For the sake of argument, presume the worst about Mrs. Clinton's role in both Whitewater and the Travel Office affairs. (Keep it sane; she didn't have Vince Foster killed.) Any effect her role might have on the social order is legitimately handled by the judicial function of the special prosecutors. However, there is no conceivable way that her role could adversely affect domestic or foreign policy, or threaten democracy in America.
Is it not therefore legitimate to resent the legislators wasting their time investigating Mrs. Clinton when they should be working on the budget, tax reform, welfare reform, R&D support, etc. -- topics which depend crucially on legislative deliberation? Are there no legislators in either party making this case? Most of what I hear is Republican ad hominem allusions against the Clintons and Democrats blaming the Republicans for going ad hominem without specifics. Is no-one trying to inspire congress to its higher purposes?
I see that Mr. Shields is using the Waxman 'So what?' defense of Mrs. Clinton. For me the 'what' is character and it seems at every turn the White House displays its lack of it. Even in her weekend newspaper article she lied, or at least exaggerated the truth, about the independent report exonerating her. I am afraid Mr. Safire was correct. All these little cover ups and lies over Whitewater and the travel office add up. How is the average American to conclude anything but that the White House is at best incompetent or at worst criminal?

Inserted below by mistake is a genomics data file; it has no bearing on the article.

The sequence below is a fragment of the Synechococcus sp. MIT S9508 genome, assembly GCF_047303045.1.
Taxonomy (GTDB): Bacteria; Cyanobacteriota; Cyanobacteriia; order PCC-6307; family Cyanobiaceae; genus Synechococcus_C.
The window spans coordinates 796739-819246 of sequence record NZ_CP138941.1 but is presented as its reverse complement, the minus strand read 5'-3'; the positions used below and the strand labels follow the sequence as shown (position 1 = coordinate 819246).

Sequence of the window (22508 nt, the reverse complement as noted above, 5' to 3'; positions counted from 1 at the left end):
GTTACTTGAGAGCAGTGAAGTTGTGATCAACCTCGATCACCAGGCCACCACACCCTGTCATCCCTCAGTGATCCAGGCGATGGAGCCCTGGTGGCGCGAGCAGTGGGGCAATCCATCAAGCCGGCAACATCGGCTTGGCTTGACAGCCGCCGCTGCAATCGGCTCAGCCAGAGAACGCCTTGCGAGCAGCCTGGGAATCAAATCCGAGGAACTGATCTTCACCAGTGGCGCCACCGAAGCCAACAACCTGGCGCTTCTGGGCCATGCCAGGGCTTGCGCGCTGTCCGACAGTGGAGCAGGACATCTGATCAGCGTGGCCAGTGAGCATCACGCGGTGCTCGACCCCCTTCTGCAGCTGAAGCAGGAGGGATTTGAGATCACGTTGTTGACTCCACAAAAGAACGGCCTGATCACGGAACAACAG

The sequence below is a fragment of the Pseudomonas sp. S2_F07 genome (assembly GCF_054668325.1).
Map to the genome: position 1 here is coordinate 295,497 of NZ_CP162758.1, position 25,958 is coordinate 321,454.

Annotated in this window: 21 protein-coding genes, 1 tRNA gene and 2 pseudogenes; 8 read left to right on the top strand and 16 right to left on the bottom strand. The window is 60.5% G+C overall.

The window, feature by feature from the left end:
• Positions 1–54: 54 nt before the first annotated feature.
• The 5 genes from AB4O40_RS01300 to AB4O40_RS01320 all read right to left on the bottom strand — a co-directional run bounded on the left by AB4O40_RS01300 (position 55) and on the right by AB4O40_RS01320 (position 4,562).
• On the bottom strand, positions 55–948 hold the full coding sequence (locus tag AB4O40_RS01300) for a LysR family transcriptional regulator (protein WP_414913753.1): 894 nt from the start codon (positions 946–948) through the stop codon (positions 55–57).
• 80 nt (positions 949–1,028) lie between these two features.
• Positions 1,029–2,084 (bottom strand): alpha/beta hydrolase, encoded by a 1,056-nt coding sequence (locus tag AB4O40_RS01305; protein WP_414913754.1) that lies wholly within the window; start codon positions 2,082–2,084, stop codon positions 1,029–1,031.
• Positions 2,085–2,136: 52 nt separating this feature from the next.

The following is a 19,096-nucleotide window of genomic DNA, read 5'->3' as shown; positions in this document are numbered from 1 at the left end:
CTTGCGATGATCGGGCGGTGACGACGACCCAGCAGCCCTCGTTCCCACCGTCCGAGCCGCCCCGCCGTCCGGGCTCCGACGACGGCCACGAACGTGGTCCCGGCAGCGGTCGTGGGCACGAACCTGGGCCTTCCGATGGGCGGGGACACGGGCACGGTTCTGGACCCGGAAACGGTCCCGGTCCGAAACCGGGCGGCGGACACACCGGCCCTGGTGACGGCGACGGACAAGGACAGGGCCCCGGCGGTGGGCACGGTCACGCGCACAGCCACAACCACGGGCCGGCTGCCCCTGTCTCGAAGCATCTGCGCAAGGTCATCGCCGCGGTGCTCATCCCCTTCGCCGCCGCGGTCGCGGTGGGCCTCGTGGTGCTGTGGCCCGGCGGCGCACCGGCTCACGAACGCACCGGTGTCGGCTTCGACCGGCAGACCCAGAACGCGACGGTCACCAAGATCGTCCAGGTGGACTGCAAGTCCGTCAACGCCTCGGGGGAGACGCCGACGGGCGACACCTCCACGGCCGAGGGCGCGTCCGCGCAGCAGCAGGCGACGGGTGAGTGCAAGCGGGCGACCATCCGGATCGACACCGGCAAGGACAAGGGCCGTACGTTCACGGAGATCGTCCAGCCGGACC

Regarding Mrs. Clinton, there is certainly an issue of credibility and morality. I personally believe she is more involved with Travelgate and Whitewater than she currently takes espouses. A question that keeps nagging me is why hasn't she explained precisely why the Travel Office was investigated in the first place. It seems to me that other offices or positions warrant a higher priority, unless plans for that office were hatched early on but could not be executed. Seems we have an issue regarding truth as well.
No matter what Hillary has or has not done, if taking shots at the First Lady is the only way the Republicans can keep Bill Clinton from being re-elected I'd say that's pretty bad. Mr. D'Amato, get a life! How about dealing with some issues instead of gossipy tidbits that belong in the National Enquirer? Keep up the great analysis, Shields & Gigot.
One thing that has bothered me since the beginning Clinton Administration is the complaint that the first lady is not subject to congressional approval unlike the cabinet officers. But as far as I know the chief of staff, arguably the single most important advisor to the president, is not subject to congressional approval either. Isn't the congressional approval complaint against the first lady a red herring?